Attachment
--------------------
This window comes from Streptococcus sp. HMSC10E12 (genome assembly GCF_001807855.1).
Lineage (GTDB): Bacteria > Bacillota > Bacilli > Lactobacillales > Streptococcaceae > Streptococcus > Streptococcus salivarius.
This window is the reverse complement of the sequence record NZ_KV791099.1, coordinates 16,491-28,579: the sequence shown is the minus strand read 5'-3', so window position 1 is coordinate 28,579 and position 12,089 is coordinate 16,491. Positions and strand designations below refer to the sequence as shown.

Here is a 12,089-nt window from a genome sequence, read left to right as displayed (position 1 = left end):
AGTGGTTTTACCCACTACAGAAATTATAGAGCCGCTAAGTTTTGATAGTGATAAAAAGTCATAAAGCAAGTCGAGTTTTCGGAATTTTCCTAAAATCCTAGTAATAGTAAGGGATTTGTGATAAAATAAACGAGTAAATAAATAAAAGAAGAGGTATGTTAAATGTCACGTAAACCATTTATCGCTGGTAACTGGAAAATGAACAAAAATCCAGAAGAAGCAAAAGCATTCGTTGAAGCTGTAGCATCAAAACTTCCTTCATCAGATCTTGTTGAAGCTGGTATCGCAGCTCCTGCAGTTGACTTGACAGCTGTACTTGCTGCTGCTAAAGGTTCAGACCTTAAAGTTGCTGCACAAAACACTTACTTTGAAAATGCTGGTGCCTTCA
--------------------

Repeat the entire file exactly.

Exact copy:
This window comes from Streptococcus sp. HMSC10E12 (genome assembly GCF_001807855.1).
Lineage (GTDB): Bacteria > Bacillota > Bacilli > Lactobacillales > Streptococcaceae > Streptococcus > Streptococcus salivarius.
This window is the reverse complement of the sequence record NZ_KV791099.1, coordinates 16,491-28,579: the sequence shown is the minus strand read 5'-3', so window position 1 is coordinate 28,579 and position 12,089 is coordinate 16,491. Positions and strand designations below refer to the sequence as shown.

Here is a 12,089-nt window from a genome sequence, read left to right as displayed (position 1 = left end):
AGTGGTTTTACCCACTACAGAAATTATAGAGCCGCTAAGTTTTGATAGTGATAAAAAGTCATAAAGCAAGTCGAGTTTTCGGAATTTTCCTAAAATCCTAGTAATAGTAAGGGATTTGTGATAAAATAAACGAGTAAATAAATAAAAGAAGAGGTATGTTAAATGTCACGTAAACCATTTATCGCTGGTAACTGGAAAATGAACAAAAATCCAGAAGAAGCAAAAGCATTCGTTGAAGCTGTAGCATCAAAACTTCCTTCATCAGATCTTGTTGAAGCTGGTATCGCAGCTCCTGCAGTTGACTTGACAGCTGTACTTGCTGCTGCTAAAGGTTCAGACCTTAAAGTTGCTGCACAAAACACTTACTTTGAAAATGCTGGTGCCTTCA